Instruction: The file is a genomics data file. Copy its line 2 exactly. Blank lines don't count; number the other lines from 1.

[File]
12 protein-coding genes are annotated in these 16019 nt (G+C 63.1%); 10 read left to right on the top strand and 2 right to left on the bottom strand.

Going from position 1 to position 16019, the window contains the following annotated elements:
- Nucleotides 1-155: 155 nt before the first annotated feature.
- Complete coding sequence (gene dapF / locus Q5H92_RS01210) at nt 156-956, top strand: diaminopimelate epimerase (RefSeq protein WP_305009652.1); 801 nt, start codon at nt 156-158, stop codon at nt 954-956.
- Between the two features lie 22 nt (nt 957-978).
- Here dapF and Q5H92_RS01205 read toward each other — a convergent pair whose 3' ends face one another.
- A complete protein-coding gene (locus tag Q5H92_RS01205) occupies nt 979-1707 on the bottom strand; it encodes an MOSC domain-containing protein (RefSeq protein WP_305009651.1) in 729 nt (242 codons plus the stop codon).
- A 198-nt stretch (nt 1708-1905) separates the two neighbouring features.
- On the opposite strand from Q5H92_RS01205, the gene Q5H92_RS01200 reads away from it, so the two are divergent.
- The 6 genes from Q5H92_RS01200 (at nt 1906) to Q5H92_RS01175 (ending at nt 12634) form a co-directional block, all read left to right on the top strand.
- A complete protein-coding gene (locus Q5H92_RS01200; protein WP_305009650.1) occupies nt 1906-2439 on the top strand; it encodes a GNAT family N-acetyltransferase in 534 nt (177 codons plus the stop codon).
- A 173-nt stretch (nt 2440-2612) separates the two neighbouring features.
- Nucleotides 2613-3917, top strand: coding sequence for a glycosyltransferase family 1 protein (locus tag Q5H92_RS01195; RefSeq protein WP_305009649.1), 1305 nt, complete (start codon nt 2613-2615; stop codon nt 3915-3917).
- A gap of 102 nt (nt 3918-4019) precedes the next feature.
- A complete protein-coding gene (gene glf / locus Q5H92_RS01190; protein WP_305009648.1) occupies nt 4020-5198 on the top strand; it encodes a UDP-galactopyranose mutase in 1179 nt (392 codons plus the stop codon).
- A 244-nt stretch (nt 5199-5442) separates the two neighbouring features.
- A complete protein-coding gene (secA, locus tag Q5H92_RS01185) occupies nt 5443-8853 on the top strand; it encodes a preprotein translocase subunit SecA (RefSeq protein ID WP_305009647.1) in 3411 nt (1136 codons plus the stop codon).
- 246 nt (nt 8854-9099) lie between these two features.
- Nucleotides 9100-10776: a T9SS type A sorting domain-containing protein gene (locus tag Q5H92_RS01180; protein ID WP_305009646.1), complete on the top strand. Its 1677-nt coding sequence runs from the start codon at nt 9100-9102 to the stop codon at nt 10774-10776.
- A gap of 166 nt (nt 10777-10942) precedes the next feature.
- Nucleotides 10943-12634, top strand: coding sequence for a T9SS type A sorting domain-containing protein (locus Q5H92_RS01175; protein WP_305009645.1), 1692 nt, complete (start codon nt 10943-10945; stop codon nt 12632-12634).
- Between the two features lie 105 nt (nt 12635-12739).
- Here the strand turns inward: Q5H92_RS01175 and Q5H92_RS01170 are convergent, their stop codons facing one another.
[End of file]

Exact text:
Going from position 1 to position 16019, the window contains the following annotated elements: